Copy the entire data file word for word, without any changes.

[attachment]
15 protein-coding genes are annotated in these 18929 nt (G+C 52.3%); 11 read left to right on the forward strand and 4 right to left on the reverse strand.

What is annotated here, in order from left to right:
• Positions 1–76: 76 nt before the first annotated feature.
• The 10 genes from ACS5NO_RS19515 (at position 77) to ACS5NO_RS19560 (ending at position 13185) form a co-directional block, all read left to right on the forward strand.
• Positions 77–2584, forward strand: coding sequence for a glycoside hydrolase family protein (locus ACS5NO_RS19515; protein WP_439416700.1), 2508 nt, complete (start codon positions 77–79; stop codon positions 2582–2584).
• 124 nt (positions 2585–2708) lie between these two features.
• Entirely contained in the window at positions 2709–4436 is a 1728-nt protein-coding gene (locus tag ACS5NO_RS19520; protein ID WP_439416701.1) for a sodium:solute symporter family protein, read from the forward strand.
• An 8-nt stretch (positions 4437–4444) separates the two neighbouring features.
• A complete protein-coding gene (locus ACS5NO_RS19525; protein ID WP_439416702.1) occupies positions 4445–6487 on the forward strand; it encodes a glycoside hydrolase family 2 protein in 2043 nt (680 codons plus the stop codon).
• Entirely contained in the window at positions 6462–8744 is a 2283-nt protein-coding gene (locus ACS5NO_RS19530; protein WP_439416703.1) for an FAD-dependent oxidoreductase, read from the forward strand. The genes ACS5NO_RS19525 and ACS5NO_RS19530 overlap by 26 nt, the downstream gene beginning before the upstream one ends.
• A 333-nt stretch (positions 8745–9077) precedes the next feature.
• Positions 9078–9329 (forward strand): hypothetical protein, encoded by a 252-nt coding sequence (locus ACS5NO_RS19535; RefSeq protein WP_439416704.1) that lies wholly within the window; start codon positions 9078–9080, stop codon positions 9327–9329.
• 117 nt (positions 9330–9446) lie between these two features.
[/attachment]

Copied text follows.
15 protein-coding genes are annotated in these 18929 nt (G+C 52.3%); 11 read left to right on the forward strand and 4 right to left on the reverse strand.

What is annotated here, in order from left to right:
• Positions 1–76: 76 nt before the first annotated feature.
• The 10 genes from ACS5NO_RS19515 (at position 77) to ACS5NO_RS19560 (ending at position 13185) form a co-directional block, all read left to right on the forward strand.
• Positions 77–2584, forward strand: coding sequence for a glycoside hydrolase family protein (locus ACS5NO_RS19515; protein WP_439416700.1), 2508 nt, complete (start codon positions 77–79; stop codon positions 2582–2584).
• 124 nt (positions 2585–2708) lie between these two features.
• Entirely contained in the window at positions 2709–4436 is a 1728-nt protein-coding gene (locus tag ACS5NO_RS19520; protein ID WP_439416701.1) for a sodium:solute symporter family protein, read from the forward strand.
• An 8-nt stretch (positions 4437–4444) separates the two neighbouring features.
• A complete protein-coding gene (locus ACS5NO_RS19525; protein ID WP_439416702.1) occupies positions 4445–6487 on the forward strand; it encodes a glycoside hydrolase family 2 protein in 2043 nt (680 codons plus the stop codon).
• Entirely contained in the window at positions 6462–8744 is a 2283-nt protein-coding gene (locus ACS5NO_RS19530; protein WP_439416703.1) for an FAD-dependent oxidoreductase, read from the forward strand. The genes ACS5NO_RS19525 and ACS5NO_RS19530 overlap by 26 nt, the downstream gene beginning before the upstream one ends.
• A 333-nt stretch (positions 8745–9077) precedes the next feature.
• Positions 9078–9329 (forward strand): hypothetical protein, encoded by a 252-nt coding sequence (locus ACS5NO_RS19535; RefSeq protein WP_439416704.1) that lies wholly within the window; start codon positions 9078–9080, stop codon positions 9327–9329.
• 117 nt (positions 9330–9446) lie between these two features.